> little documentation as to what is plugged in to where. I've done the
    > best I can using things like "sh cam dyn" and tools like nmap in terms
    > of matching MAC addresses to devices on the network, but there are a
    > few devices I'm struggling with.
    >
    > What would *really* help me is if there was a way for CatOS to "sniff"
    > the destination IP address of a certain port. For example, I don't know
    > what port 2/2 is:
    >
    > CAT4000-1> (enable) sh cam dyn 2/2
    > * = Static Entry. + = Permanent Entry. # = System Entry. R = Router
    > Entry.
    > X = Port Security Entry $ = Dot1x Security Entry
    >
    > VLAN Dest MAC/Route Des [CoS] Destination Ports or VCs / [Protocol
    > Type]
    > ---- ------------------ -----
    > -------------------------------------------
    > 1 00-0f-20-32-11-80 2/2 [ALL]
    >
    > and I can't seem to find that MAC address anywhere in the network. Is
    > there any way that CatOS can pull the destination IP address of data
    > headed to that MAC, which may give me the IP address of whatever device
    > is connected to port 2/2?
    >
    > Thanks,
    >
    >
    > Chris


    You just need the IP address of the device that's on port 2/2? Is
    there a router that's routing traffic for the subnet that the host is
    in? If so (and if you have access to the router) all you need to do is
    go to the router and look at the arp table. On the router you would
    want to use the following command:

    sh ip arp | incl 000f.2032.1180

    Notice that the format of the MAC address is slightly different between
    CatOS and IOS.

    [example]
    router#sh ip arp | incl 0017.c2a9.2a49
    Internet 192.168.49.107 102 0017.c2a9.2a49 ARPA
    FastEthernet0/0.49

    If you don't have access to the router, can you put a laptop on another
    switch port (in the same vlan) and ping all the IP addresses in that
    subnet? Then look at the arp table on the laptop and see if you find
    your MAC address. Hope this helps.

    -Dan
     
    , Jan 16, 2007
    #5
  6. Chris

    moizs Guest

    >From the MAC address it looks like an HP device... dunno if that helps


    Chris wrote:
    > I'm not quite sure how to phrase this question, but I'll give it a try
    > anyhow. I inherited a pair of Catalyst 4006s, both running CatOS
    > 8.1(2). There are about 200 active ports in each chassis, with very
    > little documentation as to what is plugged in to where. I've done the
    > best I can using things like "sh cam dyn" and tools like nmap in terms
    > of matching MAC addresses to devices on the network, but there are a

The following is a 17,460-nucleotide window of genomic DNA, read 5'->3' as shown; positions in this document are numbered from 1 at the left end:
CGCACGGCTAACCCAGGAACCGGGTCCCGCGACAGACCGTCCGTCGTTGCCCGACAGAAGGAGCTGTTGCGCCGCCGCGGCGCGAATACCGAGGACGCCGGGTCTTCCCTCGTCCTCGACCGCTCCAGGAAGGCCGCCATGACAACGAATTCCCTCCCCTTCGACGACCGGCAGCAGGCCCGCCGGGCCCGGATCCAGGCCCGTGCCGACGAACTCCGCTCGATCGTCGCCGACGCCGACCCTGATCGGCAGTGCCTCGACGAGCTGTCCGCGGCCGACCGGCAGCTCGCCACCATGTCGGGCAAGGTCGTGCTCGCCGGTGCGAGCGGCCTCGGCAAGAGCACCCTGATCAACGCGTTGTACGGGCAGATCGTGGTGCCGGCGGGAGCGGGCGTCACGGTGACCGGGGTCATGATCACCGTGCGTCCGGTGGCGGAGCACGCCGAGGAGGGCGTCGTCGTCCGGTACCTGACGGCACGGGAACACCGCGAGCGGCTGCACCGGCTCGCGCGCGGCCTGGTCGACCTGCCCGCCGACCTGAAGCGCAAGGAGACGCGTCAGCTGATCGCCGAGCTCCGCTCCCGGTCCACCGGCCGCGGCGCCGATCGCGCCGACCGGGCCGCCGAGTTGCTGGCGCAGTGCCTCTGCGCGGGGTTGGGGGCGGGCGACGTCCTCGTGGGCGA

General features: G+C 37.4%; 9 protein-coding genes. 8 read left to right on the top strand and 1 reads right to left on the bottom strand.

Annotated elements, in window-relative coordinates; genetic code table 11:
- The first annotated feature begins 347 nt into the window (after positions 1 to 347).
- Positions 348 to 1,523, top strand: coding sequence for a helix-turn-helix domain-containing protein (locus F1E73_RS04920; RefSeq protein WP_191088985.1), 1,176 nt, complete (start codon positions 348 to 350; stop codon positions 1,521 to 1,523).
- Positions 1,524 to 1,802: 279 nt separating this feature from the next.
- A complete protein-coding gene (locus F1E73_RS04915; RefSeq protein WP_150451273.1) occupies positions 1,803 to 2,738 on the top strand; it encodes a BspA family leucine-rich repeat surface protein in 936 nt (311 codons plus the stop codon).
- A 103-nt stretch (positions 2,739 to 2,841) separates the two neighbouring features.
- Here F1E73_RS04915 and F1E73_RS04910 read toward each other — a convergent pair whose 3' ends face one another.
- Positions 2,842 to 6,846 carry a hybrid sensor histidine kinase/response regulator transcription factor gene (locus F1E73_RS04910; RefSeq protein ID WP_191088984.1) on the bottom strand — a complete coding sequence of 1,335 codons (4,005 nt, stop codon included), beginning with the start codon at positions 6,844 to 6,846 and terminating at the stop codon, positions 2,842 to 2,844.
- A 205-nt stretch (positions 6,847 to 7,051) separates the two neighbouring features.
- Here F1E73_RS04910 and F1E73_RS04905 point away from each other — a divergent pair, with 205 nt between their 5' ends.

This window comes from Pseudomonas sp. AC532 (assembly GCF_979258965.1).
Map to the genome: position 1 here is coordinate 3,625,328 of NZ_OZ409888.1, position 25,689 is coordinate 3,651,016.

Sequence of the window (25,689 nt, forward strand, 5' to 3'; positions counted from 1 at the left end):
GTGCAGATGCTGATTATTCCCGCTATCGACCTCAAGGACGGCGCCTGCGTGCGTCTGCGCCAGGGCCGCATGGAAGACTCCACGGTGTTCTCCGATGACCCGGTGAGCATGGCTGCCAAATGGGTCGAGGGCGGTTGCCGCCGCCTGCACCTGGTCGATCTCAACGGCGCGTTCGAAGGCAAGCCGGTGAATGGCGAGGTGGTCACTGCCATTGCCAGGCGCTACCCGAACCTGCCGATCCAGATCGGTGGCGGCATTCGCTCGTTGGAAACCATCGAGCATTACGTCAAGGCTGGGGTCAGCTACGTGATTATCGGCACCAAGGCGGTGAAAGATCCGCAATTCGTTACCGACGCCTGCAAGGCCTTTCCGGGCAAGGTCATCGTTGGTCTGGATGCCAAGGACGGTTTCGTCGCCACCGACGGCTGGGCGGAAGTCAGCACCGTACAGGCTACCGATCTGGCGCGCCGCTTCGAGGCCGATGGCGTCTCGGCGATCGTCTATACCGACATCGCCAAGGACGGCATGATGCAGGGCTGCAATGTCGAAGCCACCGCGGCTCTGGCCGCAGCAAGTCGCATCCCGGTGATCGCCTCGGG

> few devices I'm struggling with.
    >
    > What would *really* help me is if there was a way for CatOS to "sniff"
    > the destination IP address of a certain port. For example, I don't know
    > what port 2/2 is:
    >
    > CAT4000-1> (enable) sh cam dyn 2/2
    > * = Static Entry. + = Permanent Entry. # = System Entry. R = Router
    > Entry.
    > X = Port Security Entry $ = Dot1x Security Entry
    >
    > VLAN Dest MAC/Route Des [CoS] Destination Ports or VCs / [Protocol
    > Type]
    > ---- ------------------ -----
    > -------------------------------------------
    > 1 00-0f-20-32-11-80 2/2 [ALL]
    >
    > and I can't seem to find that MAC address anywhere in the network. Is
    > there any way that CatOS can pull the destination IP address of data
    > headed to that MAC, which may give me the IP address of whatever device
    > is connected to port 2/2?
    >
    > Thanks,
    >
    >
    > Chris
     
    moizs, Jan 17, 2007
    #6
  7. Chris

    moizs Guest

    Chris wrote:
    > I'm not quite sure how to phrase this question, but I'll give it a try
    > anyhow. I inherited a pair of Catalyst 4006s, both running CatOS
    > 8.1(2). There are about 200 active ports in each chassis, with very
    > little documentation as to what is plugged in to where. I've done the
    > best I can using things like "sh cam dyn" and tools like nmap in terms
    > of matching MAC addresses to devices on the network, but there are a
    > few devices I'm struggling with.
    >
    > What would *really* help me is if there was a way for CatOS to "sniff"
    > the destination IP address of a certain port. For example, I don't know
    > what port 2/2 is:
    >
    > CAT4000-1> (enable) sh cam dyn 2/2
    > * = Static Entry. + = Permanent Entry. # = System Entry. R = Router
    > Entry.
    > X = Port Security Entry $ = Dot1x Security Entry
    >
    > VLAN Dest MAC/Route Des [CoS] Destination Ports or VCs / [Protocol
    > Type]
    > ---- ------------------ -----
    > -------------------------------------------
    > 1 00-0f-20-32-11-80 2/2 [ALL]
    >
    > and I can't seem to find that MAC address anywhere in the network. Is
    > there any way that CatOS can pull the destination IP address of data
    > headed to that MAC, which may give me the IP address of whatever device
    > is connected to port 2/2?
    >
    > Thanks,
    >
    >
    > Chris



    >From the MAC address it looks like an HP device... dunno if that helps


    Rgds
    Moiz
     
    moizs, Jan 17, 2007
    #7